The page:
Privateer Profile:  Michael Leib

Privateer Profile: Michael Leib

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At just 18 years of age, Michael Leib was halfway around the world. Apart from friends and family. Hardly able to speak to his mechanics or team, rather less order a meal. But through hardship comes humbleness. After graduating from Loretta’s, Leib was all set to make the journey around the country to try and make a name for himself in the AMA Pro Motocross Championship. But a surprise phone call would change everything.

Instead of traveling around in a box van, Leib was flying to Europe to try to become the first American since Bob Moore in 1994 to be crowned MX2 GP Champion. After getting a seventh at the final GP of 2010, Leib signed on with Husqvarna to do a full schedule in 2011. The 2009 250 B Stock Champion from Loretta Lynn's was hoping for big things, but he instead struggled with a concussion early, and then mechanical issues late, putting the brakes on what was supposed to be a breakout year.

But there were bright spots for the California native, including a seventh in moto one at the Grand Prix of Europe in Germany. While Leib is grateful for the experience of being able to travel the world, he is excited to be back home and is ready to put his name back on the map come A1.

We caught up with Michael earlier this week to talk Europe, 2012 and more.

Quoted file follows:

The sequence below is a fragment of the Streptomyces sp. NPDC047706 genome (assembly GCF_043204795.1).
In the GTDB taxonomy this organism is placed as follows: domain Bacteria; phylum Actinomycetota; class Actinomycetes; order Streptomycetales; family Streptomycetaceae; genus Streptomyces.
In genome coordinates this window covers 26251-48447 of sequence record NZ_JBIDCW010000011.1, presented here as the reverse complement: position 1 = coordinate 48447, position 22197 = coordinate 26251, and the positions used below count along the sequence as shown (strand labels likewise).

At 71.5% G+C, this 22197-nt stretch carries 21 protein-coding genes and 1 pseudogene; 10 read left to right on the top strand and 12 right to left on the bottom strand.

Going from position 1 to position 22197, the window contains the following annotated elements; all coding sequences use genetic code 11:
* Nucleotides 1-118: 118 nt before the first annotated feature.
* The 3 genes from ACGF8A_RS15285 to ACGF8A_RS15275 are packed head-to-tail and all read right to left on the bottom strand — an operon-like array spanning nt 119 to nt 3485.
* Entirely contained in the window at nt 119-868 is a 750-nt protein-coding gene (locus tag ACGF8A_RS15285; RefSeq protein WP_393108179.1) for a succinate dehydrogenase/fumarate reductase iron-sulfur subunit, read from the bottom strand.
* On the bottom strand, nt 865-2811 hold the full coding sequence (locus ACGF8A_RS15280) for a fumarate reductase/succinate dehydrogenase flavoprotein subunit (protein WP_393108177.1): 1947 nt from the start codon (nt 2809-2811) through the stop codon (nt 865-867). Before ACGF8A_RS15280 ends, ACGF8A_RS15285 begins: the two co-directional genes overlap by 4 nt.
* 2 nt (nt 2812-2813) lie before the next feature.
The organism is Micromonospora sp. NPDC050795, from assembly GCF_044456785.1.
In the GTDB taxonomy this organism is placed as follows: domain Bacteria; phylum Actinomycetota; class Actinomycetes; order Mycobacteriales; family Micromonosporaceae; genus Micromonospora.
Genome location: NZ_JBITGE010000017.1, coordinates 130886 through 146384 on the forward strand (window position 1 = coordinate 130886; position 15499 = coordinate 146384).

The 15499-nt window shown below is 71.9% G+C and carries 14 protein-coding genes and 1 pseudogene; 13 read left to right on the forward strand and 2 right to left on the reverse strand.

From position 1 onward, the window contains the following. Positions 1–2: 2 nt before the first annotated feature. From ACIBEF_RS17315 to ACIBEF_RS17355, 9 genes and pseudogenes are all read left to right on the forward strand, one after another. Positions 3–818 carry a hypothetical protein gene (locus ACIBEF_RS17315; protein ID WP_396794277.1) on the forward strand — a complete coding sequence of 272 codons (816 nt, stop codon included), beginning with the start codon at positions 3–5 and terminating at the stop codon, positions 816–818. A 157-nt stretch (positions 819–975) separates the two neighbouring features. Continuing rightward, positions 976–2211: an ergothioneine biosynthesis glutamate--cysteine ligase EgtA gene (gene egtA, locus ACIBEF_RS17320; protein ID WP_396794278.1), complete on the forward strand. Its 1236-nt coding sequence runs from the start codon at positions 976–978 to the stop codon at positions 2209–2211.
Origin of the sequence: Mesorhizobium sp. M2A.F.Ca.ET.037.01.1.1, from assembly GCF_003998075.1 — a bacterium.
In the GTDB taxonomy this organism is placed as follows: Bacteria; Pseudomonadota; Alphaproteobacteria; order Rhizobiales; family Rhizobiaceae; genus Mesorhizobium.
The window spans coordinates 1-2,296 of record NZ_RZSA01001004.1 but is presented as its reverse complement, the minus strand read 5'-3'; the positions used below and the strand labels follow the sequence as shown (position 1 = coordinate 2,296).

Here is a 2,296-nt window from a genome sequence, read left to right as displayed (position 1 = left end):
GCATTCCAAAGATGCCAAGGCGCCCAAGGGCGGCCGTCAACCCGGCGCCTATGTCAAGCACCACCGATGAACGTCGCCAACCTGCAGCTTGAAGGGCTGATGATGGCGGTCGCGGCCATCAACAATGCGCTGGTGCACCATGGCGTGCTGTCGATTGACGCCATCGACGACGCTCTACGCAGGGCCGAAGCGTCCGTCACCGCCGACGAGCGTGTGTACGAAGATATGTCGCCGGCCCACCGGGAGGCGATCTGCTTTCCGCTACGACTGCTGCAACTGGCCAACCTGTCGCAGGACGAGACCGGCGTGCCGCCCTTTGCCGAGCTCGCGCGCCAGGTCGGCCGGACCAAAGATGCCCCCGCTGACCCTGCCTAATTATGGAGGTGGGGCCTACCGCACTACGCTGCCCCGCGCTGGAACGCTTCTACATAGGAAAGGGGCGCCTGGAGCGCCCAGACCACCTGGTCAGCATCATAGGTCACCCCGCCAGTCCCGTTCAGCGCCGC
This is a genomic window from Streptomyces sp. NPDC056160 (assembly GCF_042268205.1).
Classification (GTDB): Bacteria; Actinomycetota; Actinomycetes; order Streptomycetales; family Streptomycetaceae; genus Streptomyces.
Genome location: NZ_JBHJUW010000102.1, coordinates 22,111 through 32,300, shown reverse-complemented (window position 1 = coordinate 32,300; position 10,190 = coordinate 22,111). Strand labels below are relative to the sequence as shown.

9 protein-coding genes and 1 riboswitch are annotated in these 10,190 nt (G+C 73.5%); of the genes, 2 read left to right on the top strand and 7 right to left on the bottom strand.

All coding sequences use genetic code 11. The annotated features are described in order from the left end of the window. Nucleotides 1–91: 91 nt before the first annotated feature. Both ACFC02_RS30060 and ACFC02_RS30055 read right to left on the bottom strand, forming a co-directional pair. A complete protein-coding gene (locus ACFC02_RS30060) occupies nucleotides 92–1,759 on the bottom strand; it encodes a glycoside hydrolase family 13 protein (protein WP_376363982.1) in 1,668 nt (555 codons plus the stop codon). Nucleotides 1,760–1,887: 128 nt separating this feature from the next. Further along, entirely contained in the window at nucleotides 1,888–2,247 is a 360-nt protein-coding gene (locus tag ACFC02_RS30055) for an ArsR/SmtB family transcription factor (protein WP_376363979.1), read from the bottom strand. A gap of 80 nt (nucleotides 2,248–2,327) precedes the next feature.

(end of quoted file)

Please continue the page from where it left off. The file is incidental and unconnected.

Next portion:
Racer X:  So you’re back in the States after almost two years in Europe contesting the GPs. Was that the plan all along, or was it just how things sorted themselves out?
Michael Leib: Totally not the plan. After Loretta’s, we had planned to do the Texas round in 2010 then we were just going to go do outdoors on our own and hopefully make something happen. Then we got a call from a Kawasaki team in France and went and did GPs. That’s pretty much how that happened. Then after I got a seventh overall in Italy in the final round, and then I got a deal with Husqvarna and that was an interesting year as well.

It’s been up and down for you over there. You’ve had the results when you’ve been healthy, but you’ve also struggled with some injuries. Can you look back now and say that was the right choice?
I try to live where I regret nothing, because every experience you go through in life, you’re going to learn some lesson that’s going to help you out for later. A lot of people think there were just a lot of injuries out there and, without saying too much, a lot of the DNF’s were mechanical. This year I did sit out two or three rounds for a head injury and last year I sat out one round for a broken wrist and just got straight back into it. That was as far as those went. It was a huge struggle as far as equipment. That was probably the hardest part for me.

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Leib will be riding West Coast Lites in 2012.
Photo: Carlos Aguirre

You were on an unproven Husqvarna last year, but now you’re back on a Honda. How much more confidence does it give you on the track, now that you feel more at home on the bike you’re riding?
I remember sitting in Italy when I was coming back home and the first day I got back I was riding the Honda. Honestly, the Husky, it didn’t feel bad as far as the chassis, but we just had no power. It was definitely a good feeling to be back on a Honda and be back home with mom and dad and stuff.

What is your deal for next year? I know you’ve been linked to having some backing from Eleven 10Mods.